For Lana Sutor, anchorless since the death of her father in Vietnam, her new life on her grandparents’ farm is idyllic. While her mother and grandmother strive to maintain a sense of normalcy in their fractured lives, Lana and her brother and sister are left to cope with grief, invent their own adventures, and pursue a fascination with the local outcasts at the Gorge. In search of a replacement for her father, Lana turns first to her grandfather, whose fretting over money leads him to drink. When a young farmhand, Jack Allsman, shows up looking for work one evening, she looks to him for guidance. Allsman attracts attention in the small town with his unfamiliar face and boots as scarred and dark as hooves, but earns the trust of Lana’s family, leading to a surprising turn of events. The voices of Allsman and the family members weave in and out of the multi-voice, coming-of-age story about loss, guilt, the fierce beauty of nature, and the ambiguity of good and evil.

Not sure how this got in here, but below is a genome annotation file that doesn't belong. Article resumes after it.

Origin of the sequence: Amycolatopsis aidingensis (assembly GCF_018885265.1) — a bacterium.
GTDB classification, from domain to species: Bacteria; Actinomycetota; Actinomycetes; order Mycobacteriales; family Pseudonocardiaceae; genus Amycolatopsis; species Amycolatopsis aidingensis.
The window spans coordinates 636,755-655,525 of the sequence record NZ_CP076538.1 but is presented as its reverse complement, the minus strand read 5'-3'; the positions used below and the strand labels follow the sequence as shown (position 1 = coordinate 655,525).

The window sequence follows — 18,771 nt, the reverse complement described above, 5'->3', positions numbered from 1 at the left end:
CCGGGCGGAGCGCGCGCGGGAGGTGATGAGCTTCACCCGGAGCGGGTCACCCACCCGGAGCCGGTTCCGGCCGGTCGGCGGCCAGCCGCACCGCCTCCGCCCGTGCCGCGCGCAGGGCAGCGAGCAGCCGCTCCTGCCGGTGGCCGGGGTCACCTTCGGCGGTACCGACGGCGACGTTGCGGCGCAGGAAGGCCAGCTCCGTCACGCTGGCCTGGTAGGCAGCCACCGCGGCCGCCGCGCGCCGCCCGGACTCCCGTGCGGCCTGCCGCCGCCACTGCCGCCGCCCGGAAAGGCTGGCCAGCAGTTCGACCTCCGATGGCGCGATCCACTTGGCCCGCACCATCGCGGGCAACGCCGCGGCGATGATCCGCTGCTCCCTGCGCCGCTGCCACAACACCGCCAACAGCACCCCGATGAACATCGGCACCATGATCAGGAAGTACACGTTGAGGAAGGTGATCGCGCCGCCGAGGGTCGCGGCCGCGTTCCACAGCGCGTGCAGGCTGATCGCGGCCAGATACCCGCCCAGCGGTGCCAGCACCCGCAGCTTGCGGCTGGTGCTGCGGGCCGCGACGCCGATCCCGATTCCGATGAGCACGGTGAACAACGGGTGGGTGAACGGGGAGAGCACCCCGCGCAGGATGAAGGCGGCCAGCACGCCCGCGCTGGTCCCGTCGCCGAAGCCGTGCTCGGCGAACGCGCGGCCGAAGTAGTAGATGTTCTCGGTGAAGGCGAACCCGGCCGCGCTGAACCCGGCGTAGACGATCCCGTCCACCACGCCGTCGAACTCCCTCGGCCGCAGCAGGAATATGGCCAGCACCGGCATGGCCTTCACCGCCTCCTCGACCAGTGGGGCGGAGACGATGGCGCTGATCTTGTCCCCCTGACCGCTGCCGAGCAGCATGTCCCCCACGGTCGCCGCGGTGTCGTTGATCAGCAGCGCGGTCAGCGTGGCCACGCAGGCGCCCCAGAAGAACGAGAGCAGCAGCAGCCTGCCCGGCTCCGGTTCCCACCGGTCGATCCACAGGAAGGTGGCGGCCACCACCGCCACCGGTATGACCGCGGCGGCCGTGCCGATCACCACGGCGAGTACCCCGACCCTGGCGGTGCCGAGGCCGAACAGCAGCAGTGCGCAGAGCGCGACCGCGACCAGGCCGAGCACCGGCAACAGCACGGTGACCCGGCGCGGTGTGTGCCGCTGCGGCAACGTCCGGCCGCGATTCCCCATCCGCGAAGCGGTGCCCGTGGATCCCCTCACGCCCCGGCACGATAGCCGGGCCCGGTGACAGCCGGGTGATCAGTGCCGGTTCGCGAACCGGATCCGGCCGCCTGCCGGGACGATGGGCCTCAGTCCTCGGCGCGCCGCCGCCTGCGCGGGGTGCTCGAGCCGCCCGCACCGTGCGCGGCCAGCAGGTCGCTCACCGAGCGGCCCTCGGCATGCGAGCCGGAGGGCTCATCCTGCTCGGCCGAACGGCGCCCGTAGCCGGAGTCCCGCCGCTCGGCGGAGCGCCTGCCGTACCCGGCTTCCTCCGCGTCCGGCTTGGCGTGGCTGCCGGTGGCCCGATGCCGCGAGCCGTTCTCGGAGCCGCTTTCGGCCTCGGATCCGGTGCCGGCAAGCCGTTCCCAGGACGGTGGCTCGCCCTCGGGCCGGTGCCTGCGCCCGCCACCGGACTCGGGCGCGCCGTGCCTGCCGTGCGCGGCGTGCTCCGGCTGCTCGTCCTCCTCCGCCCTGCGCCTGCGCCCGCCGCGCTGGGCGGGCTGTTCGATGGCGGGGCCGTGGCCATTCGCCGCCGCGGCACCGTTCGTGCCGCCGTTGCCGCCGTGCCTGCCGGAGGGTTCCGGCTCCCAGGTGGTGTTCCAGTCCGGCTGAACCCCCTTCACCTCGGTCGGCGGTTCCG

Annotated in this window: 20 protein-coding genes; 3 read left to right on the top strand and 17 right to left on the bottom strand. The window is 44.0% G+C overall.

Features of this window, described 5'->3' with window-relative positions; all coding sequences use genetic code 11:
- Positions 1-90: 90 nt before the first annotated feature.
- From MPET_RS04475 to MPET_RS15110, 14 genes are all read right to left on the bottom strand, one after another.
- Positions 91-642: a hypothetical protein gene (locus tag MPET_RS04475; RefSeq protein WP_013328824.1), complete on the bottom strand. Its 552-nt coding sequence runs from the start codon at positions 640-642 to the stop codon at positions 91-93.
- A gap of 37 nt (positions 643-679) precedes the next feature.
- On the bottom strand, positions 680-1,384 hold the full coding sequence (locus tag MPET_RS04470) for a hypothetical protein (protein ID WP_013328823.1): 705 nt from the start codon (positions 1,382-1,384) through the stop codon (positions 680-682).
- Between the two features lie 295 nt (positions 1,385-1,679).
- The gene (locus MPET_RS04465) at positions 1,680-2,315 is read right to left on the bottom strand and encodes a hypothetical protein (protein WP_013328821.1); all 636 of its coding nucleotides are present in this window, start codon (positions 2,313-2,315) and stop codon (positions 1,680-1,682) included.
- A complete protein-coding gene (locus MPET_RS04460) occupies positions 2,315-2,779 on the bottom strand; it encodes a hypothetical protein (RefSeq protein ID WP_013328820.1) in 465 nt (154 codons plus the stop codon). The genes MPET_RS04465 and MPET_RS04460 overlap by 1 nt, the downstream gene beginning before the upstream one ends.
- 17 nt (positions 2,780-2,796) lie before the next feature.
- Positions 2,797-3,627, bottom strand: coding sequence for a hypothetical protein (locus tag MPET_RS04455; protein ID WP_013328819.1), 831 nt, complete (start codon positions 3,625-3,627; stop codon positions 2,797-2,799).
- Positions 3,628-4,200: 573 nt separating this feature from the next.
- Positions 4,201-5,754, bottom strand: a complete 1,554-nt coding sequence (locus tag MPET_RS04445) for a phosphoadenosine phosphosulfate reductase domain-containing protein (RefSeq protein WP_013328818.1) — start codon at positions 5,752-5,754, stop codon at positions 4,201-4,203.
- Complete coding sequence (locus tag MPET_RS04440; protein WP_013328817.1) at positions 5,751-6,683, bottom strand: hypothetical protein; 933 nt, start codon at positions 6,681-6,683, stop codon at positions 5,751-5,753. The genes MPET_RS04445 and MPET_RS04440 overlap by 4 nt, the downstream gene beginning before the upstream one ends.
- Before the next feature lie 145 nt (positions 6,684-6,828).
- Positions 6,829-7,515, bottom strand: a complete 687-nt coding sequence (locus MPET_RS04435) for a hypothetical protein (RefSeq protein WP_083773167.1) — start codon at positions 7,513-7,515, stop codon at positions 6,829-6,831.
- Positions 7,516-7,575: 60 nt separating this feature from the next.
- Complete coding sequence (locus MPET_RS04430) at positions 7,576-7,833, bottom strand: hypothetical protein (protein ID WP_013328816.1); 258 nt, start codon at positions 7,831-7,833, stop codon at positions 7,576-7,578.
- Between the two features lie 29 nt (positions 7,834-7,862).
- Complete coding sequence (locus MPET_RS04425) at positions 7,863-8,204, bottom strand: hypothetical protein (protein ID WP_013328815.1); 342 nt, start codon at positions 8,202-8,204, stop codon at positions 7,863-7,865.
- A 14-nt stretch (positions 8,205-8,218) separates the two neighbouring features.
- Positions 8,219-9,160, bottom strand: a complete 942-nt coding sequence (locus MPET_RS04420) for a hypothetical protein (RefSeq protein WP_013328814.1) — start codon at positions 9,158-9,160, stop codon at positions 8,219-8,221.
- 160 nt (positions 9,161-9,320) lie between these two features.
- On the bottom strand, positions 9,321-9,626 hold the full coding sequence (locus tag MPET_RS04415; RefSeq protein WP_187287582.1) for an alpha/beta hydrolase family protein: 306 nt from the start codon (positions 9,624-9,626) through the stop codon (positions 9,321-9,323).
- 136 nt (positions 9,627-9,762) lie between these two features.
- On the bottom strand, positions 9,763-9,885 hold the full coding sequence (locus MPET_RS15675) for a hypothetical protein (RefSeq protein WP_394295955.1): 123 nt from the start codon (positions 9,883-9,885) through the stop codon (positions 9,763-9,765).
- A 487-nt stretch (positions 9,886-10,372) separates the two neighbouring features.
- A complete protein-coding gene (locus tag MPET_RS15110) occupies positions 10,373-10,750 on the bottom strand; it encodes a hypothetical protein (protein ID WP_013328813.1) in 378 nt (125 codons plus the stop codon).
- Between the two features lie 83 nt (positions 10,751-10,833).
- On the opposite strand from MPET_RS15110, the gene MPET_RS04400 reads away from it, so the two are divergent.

About the author:
Marjorie Robertson is a writer, teacher and multilinguist. Her first novel, Bitters in the Honey, was a semifinalist in the 2014 William Faulkner-William Wisdom Writing Competition. She is working on a novel based on her short story, “The Gleaners,” which was published by The Santa Fe Writers Project. She has also completed a collection of ekphrastic short stories.
Originally from Milwaukee, she began studying languages as a girl in the late 70s and worked and saved money to travel abroad. She teaches at UC Irvine and loves working with students from across the world.